For a sector that attracted an estimated $2.4 billion in venture capital in 2021, “femtech” continues to be plagued by misconceptions.
A recent conversation with a founder whose startup is developing treatments for women’s health issues illustrated this problem. The founder shared her experience of being told quite bluntly by a biotech VC when initially approached that they “didn’t really invest in femtech” – the implication being that the feminine aspect was a factor. disqualifying.
It’s a perhaps familiar experience for some health tech founders looking for solutions targeting women. The femtech label was designed to help promote startups with the goal of improving women’s health and well-being. Coined in 2016 by Ida Tin, co-founder of menstrual health app Clue, it refers to companies focused on the hitherto underserved field of women’s health, ranging from fertility to menopause.
Whatever the good intention may have been, the term has also caused confusion. For example, it has been used to describe all technologies aimed at women. Worse still, some claim it has had an otherness effect, in which femtech startups are not on equal footing with their peers in the broader health tech and biotech industries – after all, the term “mentech” does not exist. The consequence of this could be missed opportunities for the founder and the investor.
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When Tin introduced “femtech,” there had been little public discussion about women’s health in the tech world, especially among male investors. In this regard, femtech has served as a convenient euphemism for discussing products, such as menstrual cups and smart breast pumps, that some people may feel gross about.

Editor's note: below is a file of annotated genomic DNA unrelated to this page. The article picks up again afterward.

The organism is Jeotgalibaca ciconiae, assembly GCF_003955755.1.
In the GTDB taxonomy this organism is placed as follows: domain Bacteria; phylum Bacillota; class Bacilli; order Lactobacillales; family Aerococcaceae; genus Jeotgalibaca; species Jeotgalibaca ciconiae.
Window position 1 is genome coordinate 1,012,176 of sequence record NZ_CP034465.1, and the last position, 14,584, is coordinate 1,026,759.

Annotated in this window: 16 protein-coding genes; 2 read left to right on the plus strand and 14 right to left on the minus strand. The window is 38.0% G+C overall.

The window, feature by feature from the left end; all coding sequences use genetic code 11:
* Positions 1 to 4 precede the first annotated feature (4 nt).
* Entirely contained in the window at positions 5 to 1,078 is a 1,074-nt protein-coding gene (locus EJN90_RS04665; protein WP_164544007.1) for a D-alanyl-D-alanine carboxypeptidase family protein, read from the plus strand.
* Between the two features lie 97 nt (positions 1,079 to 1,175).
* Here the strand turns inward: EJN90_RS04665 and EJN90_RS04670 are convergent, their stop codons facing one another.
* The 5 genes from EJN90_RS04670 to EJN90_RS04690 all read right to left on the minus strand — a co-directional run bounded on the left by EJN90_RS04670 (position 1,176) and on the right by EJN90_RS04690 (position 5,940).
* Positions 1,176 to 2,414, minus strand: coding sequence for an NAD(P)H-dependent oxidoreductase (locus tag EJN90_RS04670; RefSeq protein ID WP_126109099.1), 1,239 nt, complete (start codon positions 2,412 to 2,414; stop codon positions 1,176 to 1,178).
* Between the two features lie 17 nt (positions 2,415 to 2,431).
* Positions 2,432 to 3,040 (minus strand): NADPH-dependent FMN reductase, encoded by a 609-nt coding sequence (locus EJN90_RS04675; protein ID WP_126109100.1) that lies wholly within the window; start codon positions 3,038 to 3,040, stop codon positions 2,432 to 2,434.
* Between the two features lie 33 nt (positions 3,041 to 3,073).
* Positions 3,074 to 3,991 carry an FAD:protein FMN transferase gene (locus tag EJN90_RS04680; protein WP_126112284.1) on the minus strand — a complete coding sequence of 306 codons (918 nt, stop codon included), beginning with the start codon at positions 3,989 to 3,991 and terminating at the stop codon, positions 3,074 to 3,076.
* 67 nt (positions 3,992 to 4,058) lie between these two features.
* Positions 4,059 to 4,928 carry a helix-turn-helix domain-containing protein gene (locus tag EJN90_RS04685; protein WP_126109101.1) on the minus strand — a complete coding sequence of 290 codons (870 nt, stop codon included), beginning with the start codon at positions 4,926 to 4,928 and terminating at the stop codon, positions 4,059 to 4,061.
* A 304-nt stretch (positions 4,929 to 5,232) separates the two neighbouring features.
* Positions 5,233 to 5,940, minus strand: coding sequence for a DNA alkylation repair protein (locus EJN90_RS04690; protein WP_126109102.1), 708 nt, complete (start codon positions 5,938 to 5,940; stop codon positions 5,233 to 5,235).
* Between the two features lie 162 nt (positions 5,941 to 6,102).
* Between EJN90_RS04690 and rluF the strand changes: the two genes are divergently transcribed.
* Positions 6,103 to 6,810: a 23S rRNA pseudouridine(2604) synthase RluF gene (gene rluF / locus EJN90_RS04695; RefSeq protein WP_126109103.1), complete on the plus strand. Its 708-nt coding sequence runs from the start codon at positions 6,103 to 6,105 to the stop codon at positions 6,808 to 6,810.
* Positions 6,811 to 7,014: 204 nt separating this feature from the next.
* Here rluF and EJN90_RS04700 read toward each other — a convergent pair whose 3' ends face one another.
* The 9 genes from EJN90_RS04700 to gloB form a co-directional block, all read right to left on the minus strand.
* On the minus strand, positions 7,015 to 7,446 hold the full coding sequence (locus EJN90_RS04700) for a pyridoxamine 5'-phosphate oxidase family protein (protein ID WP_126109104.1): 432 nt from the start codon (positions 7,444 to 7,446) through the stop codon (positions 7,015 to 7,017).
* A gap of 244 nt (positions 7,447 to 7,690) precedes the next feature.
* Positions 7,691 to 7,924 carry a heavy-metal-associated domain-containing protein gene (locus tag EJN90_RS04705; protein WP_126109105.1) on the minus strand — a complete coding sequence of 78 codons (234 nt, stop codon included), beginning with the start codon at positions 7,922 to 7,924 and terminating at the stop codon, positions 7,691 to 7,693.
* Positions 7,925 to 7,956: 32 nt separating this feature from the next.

Indeed, PitchBook’s own data shows that the amount of venture capital invested in femtech startups — defined as startups focused on women’s health — has increased 300% since 2016. With the recent downturn, deals have plummeted. , but the activity seems stable. There are even a few femtech unicorns now, including Maven and Bellabeat.
Investors are clearly paying more attention to femtech and seeing the value in having companies dedicated to women’s health. Yet not everyone thinks the femtech label is an unmitigated good.
In addition to “otherness”, another concern is that the ranking of femtech startups also obscures the variety existing in the sector and the unique value proposition that each startup holds. A company offering menstruation tracking, for example, will have very different capital and operational needs than one developing a treatment for endometriosis.
The femtech tag covers a wide sector and hence an expansive opportunity. After all, women make up half of the world’s population, but femtech only represents a tiny percentage of global VC healthcare transactions. The femtech market is expected to surpass $100 billion by 2030, and given that it’s still early days, the potential for returns is huge. How many opportunities are missed because of this label?
Yet, despite all the flaws, we haven’t gotten past the point where it’s needed.
Another founder I spoke with pointed out that the process by which women’s health is given equal importance by investors is gradual. “Femtech” not only provides much-needed visibility and representation in a male-dominated world of technology, but it’s also a way to measure progress.
There is a deeper problem in VC that needs to be addressed for femtech startups to be on a level playing field. VCs need to embrace gender diversity not just in the companies they choose to invest in (female founders accounted for just 6.8% of deals in the US and 5.2% in Europe this year) , but also in their own companies.
In Europe, for example, only 15% of general practitioners are women, according to a report by European Women in VC. If investors strengthen the voice of women in their own ranks, it can unlock more capital and operational support for women’s health startups.
Hopefully, femtech will end up being seen as just technology. As things stand in 2022, femtech is not the label that startups focused on women’s health deserve; it’s the one they need, until the venture capital industry and society as a whole can recognize the equal value of women’s health.
Featured image by Jenna O’Malley/PitchBook News